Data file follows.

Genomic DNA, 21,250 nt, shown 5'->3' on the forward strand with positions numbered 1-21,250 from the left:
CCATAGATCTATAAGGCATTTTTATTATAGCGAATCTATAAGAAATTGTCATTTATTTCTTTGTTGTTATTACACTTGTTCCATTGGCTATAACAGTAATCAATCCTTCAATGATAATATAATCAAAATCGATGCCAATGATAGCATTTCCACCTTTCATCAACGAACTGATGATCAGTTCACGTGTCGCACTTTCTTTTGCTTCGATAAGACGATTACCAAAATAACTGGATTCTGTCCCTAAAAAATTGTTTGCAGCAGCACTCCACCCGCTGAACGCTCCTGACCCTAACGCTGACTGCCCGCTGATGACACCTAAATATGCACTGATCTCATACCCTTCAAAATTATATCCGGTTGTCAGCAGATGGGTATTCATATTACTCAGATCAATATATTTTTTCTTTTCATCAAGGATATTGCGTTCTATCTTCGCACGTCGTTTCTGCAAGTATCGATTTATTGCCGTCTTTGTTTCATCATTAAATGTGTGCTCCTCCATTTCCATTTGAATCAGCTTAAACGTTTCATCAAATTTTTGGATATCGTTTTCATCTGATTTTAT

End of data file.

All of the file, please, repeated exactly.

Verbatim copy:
Genomic DNA, 21,250 nt, shown 5'->3' on the forward strand with positions numbered 1-21,250 from the left:
CCATAGATCTATAAGGCATTTTTATTATAGCGAATCTATAAGAAATTGTCATTTATTTCTTTGTTGTTATTACACTTGTTCCATTGGCTATAACAGTAATCAATCCTTCAATGATAATATAATCAAAATCGATGCCAATGATAGCATTTCCACCTTTCATCAACGAACTGATGATCAGTTCACGTGTCGCACTTTCTTTTGCTTCGATAAGACGATTACCAAAATAACTGGATTCTGTCCCTAAAAAATTGTTTGCAGCAGCACTCCACCCGCTGAACGCTCCTGACCCTAACGCTGACTGCCCGCTGATGACACCTAAATATGCACTGATCTCATACCCTTCAAAATTATATCCGGTTGTCAGCAGATGGGTATTCATATTACTCAGATCAATATATTTTTTCTTTTCATCAAGGATATTGCGTTCTATCTTCGCACGTCGTTTCTGCAAGTATCGATTTATTGCCGTCTTTGTTTCATCATTAAATGTGTGCTCCTCCATTTCCATTTGAATCAGCTTAAACGTTTCATCAAATTTTTGGATATCGTTTTCATCTGATTTTAT